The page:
Let’s take a quick look at two gorgeous FreeSync monitors from Acer. Both of them are sexy, curved UltraWide displays with an IPS panel at 3440x1440 resolution. Both have a 4ms response time, and both include HDMI and DisplayPort inputs. They’re nearly identical, except that the XR341CK supports FreeSync and costs $1099. The G-Sync version—the Predator X34—costs $200 more. Granted, it rocks a slightly higher 100Hz refresh rate, but the G-Sync markup is obvious. That’s an expensive example, but it doesn’t hurt AMD’s argument that FreeSync is the more affordable solution.
Can I mix and match this stuff? Is the card in my PC compatible?
As you can imagine given the frequently bitter rivalry between AMD and Nvidia, your GeForce GTX video card won’t support FreeSync, and your Radeon video card won’t give you that buttery smooth experience on a G-Sync monitor. Yes, Nvidia has the option of adopting the FreeSync/Adaptive-Sync standard—as Intel plans to do one day —but if you’d invested millions into developing a technology to exclusively benefit your users, would you?
Most—but not all—of the AMD and Nvidia graphics cards released in the previous 2 or 3 years should be compatible with FreeSync or G-Sync.
Worries about brand lock-in aside, let’s say you want to take the plunge. Is your beloved graphics card compatible? On the Nvidia side the answer is simple: Every GeForce GTX card since the 650Ti will do the trick, including every 700 series and 900 series desktop graphics card. With AMD the support is a bit scattershot, because some of the company’s offerings are based on older GPUs. For example, the Radeon 360 is FreeSync compatible but the Radeon 370 isn’t. The Radeon 260, 260x, 285, 290, and 290x are ready for FreeSync, but the 270 and 270x aren’t. And so it goes.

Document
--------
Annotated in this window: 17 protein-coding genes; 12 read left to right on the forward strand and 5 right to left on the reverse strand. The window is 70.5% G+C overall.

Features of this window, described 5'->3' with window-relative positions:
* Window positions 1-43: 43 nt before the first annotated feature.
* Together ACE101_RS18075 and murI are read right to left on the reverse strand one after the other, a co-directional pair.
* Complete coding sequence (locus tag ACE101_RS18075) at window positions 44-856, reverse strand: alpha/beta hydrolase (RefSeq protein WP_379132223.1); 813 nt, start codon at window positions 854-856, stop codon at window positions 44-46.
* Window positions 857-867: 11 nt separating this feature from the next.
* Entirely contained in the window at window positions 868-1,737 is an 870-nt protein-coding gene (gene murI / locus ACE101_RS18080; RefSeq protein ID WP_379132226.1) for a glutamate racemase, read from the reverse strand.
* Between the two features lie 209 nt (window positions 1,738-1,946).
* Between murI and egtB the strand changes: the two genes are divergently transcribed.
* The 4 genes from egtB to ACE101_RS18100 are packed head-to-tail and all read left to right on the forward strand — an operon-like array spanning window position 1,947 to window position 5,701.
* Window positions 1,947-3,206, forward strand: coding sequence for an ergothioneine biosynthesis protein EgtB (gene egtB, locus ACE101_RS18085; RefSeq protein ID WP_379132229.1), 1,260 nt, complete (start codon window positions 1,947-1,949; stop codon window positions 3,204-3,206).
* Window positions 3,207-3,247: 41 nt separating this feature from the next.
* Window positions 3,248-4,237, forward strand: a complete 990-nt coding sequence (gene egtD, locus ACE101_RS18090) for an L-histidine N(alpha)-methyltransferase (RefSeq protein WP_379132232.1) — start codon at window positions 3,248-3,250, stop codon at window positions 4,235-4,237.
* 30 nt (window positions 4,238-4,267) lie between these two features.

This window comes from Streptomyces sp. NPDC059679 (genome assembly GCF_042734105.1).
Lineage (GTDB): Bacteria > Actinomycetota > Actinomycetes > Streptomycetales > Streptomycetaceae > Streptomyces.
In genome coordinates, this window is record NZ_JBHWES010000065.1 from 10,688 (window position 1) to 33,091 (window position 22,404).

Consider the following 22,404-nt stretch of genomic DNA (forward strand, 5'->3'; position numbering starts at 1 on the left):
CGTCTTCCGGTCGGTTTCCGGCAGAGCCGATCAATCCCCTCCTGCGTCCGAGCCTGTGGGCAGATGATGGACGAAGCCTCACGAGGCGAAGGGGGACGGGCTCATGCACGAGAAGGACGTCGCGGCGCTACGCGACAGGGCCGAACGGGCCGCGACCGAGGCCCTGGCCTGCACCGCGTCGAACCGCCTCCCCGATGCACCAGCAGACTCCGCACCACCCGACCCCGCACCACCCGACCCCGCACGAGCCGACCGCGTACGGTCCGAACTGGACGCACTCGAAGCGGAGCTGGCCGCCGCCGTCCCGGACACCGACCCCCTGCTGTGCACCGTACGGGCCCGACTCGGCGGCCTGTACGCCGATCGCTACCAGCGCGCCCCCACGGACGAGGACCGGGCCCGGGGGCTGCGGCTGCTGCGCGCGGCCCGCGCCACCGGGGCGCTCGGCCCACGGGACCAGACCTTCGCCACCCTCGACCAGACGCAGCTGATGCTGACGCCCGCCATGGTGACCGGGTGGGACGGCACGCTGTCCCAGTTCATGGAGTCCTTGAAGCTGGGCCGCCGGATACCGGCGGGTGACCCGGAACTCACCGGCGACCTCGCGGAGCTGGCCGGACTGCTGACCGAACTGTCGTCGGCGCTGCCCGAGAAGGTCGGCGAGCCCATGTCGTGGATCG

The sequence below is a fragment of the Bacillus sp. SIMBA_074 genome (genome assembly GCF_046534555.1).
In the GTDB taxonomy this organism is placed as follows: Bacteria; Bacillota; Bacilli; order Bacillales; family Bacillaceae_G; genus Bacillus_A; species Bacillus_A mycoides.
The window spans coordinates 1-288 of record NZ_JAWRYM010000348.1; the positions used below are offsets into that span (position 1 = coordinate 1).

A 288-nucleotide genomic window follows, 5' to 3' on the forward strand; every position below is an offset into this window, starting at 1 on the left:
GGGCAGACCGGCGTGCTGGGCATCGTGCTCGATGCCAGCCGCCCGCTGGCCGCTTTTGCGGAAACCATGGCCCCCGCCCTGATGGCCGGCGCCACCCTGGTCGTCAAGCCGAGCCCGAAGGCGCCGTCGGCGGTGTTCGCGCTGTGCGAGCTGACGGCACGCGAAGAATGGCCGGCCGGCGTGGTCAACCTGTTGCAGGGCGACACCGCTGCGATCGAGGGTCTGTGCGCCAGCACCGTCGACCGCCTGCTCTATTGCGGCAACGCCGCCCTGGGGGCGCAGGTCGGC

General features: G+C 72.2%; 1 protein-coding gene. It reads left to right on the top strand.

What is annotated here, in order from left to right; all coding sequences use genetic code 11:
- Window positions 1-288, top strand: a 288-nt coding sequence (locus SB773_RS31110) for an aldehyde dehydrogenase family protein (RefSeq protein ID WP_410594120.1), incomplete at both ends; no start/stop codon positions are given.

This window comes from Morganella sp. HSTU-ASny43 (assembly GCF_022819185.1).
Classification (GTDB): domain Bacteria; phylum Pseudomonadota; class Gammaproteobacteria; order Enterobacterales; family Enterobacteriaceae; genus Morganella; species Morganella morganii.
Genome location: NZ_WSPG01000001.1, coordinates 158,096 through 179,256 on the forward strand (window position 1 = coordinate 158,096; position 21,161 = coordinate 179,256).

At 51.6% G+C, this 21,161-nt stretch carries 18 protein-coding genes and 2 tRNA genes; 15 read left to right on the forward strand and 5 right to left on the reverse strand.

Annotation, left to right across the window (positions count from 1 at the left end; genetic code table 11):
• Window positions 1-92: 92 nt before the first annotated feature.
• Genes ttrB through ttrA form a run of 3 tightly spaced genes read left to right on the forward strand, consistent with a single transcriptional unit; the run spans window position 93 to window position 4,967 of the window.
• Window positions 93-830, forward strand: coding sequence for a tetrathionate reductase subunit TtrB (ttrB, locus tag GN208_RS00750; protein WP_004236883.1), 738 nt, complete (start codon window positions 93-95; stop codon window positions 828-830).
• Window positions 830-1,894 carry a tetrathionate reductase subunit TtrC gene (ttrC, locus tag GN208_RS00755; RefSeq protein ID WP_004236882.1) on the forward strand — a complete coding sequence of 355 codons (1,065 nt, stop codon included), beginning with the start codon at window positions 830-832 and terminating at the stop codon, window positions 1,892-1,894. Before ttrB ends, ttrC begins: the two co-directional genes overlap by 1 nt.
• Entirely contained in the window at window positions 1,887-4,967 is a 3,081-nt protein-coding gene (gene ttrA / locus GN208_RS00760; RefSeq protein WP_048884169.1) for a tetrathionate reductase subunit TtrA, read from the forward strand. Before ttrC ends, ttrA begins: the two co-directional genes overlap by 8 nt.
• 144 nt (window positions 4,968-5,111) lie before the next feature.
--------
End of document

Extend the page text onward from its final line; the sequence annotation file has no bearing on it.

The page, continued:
Here’s something cool though: A strong handful of AMD’s affordable APUs (an all-in-one CPU and GPU) also support FreeSync, which opens the possibility of building a cheap 1080p gaming box and still getting a smooth gaming experience courtesy of FreeSync.
Wait, can I get this awesome stuff on a notebook?
Yes, but only from Nvidia. A handful of G-Sync powered notebooks are on the market right now from ASUS and MSI, with more on the way from popular manufacturers like Clevo and Gigabyte.
Unlike desktop monitors, notebook displays won’t require that proprietary G-Sync module, but to ensure quality, Nvidia is pretty stingy with its approval process. For example, all of the current G-Sync-enabled laptop displays top out at 75Hz, not the standard 60Hz. As for supported mobile GPUs, right now it’s just the 965M, 970M, and 980M. Nvidia is dedicated to the G-Sync cause, so expect to see a proliferation of G-Sync gaming notebooks in the near future.
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